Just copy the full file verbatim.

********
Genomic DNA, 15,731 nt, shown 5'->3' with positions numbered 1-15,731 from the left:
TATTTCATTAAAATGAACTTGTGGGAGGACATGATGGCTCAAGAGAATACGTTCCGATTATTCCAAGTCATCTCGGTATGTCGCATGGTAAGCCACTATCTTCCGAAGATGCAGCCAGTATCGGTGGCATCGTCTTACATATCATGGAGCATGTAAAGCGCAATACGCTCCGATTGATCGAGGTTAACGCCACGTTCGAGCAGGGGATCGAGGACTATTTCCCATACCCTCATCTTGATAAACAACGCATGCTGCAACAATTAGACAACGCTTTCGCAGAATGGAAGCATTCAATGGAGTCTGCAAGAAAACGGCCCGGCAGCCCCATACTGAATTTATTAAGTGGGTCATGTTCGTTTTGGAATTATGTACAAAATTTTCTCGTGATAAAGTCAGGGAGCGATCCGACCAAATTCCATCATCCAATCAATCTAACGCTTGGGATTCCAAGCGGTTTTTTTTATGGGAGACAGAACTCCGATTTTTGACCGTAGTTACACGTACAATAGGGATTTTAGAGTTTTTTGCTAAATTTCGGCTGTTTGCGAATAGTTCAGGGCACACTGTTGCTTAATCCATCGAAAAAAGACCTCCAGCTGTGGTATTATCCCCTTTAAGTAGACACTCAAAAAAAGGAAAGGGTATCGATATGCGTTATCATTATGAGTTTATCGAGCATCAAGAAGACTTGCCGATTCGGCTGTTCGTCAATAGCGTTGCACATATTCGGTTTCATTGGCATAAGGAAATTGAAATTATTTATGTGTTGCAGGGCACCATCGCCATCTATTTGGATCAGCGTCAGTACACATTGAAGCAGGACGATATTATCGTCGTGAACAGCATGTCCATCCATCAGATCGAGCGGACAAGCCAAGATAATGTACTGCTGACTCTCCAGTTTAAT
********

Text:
Genomic DNA, 15,731 nt, shown 5'->3' with positions numbered 1-15,731 from the left:
TATTTCATTAAAATGAACTTGTGGGAGGACATGATGGCTCAAGAGAATACGTTCCGATTATTCCAAGTCATCTCGGTATGTCGCATGGTAAGCCACTATCTTCCGAAGATGCAGCCAGTATCGGTGGCATCGTCTTACATATCATGGAGCATGTAAAGCGCAATACGCTCCGATTGATCGAGGTTAACGCCACGTTCGAGCAGGGGATCGAGGACTATTTCCCATACCCTCATCTTGATAAACAACGCATGCTGCAACAATTAGACAACGCTTTCGCAGAATGGAAGCATTCAATGGAGTCTGCAAGAAAACGGCCCGGCAGCCCCATACTGAATTTATTAAGTGGGTCATGTTCGTTTTGGAATTATGTACAAAATTTTCTCGTGATAAAGTCAGGGAGCGATCCGACCAAATTCCATCATCCAATCAATCTAACGCTTGGGATTCCAAGCGGTTTTTTTTATGGGAGACAGAACTCCGATTTTTGACCGTAGTTACACGTACAATAGGGATTTTAGAGTTTTTTGCTAAATTTCGGCTGTTTGCGAATAGTTCAGGGCACACTGTTGCTTAATCCATCGAAAAAAGACCTCCAGCTGTGGTATTATCCCCTTTAAGTAGACACTCAAAAAAAGGAAAGGGTATCGATATGCGTTATCATTATGAGTTTATCGAGCATCAAGAAGACTTGCCGATTCGGCTGTTCGTCAATAGCGTTGCACATATTCGGTTTCATTGGCATAAGGAAATTGAAATTATTTATGTGTTGCAGGGCACCATCGCCATCTATTTGGATCAGCGTCAGTACACATTGAAGCAGGACGATATTATCGTCGTGAACAGCATGTCCATCCATCAGATCGAGCGGACAAGCCAAGATAATGTACTGCTGACTCTCCAGTTTAAT